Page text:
Off-roaders are usually compromised due to the need to perform well both on and off road. This is true of the Kyron, which delivers a confident and compliant ride on the slippery stuff and a soft ride on road. Roundabouts need to be navigated at modest speeds to minimise the otherwise pronounced bodyroll, for instance. The steering is direct and the brakes strong, but the diesel engine option can get noisy when worked hard - you'll need to do that a lot around town. Once up to speed the Kyron is more refined and makes a surprisingly good motorway cruiser. With switchable four-wheel drive the Kyron feels perfectly at home on the rough stuff, and will put many 'lifestyle' 4x4s in the shade.
Family car appeal
As a value for money alternative to a mid-size people carrier, the Kyron is an attractive buy - especially if you need to routinely tow something or traverse rough terrain. It doesn't boast seats that tip, flip or can be removed MPV-style, but the cabin should be roomy enough for a growing family. There's no question that the Kyron is affordable, as the asking prices are modest, and reliability is good thanks to the use of proven components from other manufacturers.
First car appeal
There are smaller, easier to drive recreational off-roaders to choose from if you're a novice driver, but few can match the Kyron's abilities on rough ground. If that's what appeals to you, getting used to the car's dimensions and measured driving style shouldn't prove a problem. Parking will require some practice, though. At least running costs should be modest.
Quality and image
There's next to no brand image associated with SsangYong, which means its cars can stand for whatever you want them to stand. The company would like you to think of them as value for money, versatile and rugged in the case of 4x4 variants. There's little doubt that the cars are built to a high standard mechanically. Sadly this isn't always the case in the cabins. Plastics and seat fabrics are average, and a good few years behind the likes of Nissan and Toyota.
As with any 4x4 a visit to the Kyron's cabin requires a step up, making it a stretch for the elderly or infirm. Being a small off-roader with a clear bias towards the lifestyle market, at least the Kyron doesn't tower over you like a Range Rover would. Predictably, front seat occupants are afforded marginally better access while the tailgate requires a strong push to close. Dues to its lofty stance, the rear load space is at a convenient height for shifting heavy items.
Stereo and ICE (In car entertainment)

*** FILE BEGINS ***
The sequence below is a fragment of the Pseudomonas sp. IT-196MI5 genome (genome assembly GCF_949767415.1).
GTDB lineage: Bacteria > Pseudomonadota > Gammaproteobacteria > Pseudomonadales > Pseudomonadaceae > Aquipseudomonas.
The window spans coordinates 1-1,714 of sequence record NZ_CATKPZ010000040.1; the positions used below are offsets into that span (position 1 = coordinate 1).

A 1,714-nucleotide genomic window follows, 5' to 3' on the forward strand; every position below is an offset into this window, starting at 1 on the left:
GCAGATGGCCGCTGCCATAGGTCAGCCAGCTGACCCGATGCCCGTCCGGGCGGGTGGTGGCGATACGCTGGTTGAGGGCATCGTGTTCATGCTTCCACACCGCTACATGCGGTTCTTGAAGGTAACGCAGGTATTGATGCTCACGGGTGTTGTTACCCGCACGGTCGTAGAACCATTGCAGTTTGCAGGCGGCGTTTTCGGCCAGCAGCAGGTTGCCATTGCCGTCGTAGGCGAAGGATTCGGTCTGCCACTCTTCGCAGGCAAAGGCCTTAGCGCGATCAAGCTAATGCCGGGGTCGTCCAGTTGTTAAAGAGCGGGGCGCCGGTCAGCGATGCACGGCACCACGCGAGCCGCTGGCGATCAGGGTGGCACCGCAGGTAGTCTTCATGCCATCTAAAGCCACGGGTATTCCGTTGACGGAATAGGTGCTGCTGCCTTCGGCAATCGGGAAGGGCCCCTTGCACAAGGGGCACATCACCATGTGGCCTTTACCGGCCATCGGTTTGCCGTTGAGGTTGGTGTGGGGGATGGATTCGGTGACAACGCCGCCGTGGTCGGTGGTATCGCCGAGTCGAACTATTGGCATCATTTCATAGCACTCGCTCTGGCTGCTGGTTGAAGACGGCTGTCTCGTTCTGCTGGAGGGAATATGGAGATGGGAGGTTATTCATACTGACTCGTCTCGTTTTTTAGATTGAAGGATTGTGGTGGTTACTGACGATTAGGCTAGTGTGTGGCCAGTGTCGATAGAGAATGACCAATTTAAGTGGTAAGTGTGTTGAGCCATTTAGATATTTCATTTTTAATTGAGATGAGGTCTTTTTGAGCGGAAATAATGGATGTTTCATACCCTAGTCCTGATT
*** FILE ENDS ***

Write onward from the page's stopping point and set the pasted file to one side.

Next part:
The standard audio unit in the Kryon is of the aftermarket variety. In the UK, the importer has opted to increase value for money by offering high specification units. S level cars get a combined radio and single CD unit, with SE cars gaining a CD changer. The flagship SX adds satellite navigation. The latter unit is optional on all cars. As with many systems, the units are a little fiddly and there's no provision for steering wheel mounted controls. On the plus side, they are mounted high up on the centre console and perform well.
Colours and trim
Dark exterior colours work best on the Kyron - it's the same for most off-roaders biased towards the utility end of the market. The raised exterior trim does provide a welcome contrast, though. Inside the general theme is grey plastic, and it covers both the cabin plastics and upholstery. It might look durable but it could feel more welcoming.
As with any off-roader, the view forward out of the Kyron is good. The lofty driving position helps enormously. Big rear view mirrors also help, but the rear three-quarter view could be better as it's partially obscured by the car's substantial pillars and shallow rear window.
A reduced size spare wheel is fitted underneath the rear of the vehicle.
One diesel engine option - 2.0-litre (130bhp). Trim levels: S (two and four-wheel drive variants), SE, SX. Part-time four-wheel drive is standard, including ability to switch between two-wheel drive and high and low ratio four-wheel drive on the move. Five-speed manual gearbox is standard, with a five-speed auto standard on the SX and optional on S and SE. The two-wheel drive S is manual only.
Nissan X-Trail Not as tough but good value and has better on-road manners
Kia Sorento Similar to Kyron but more polished in most areas. More expensive, though
Hyundai Terracan Big, chunky styling and good off-road. Could be more refined
Jeep Cherokee Popular Cherokee is a good all-rounder but can't compete with the Kyron on price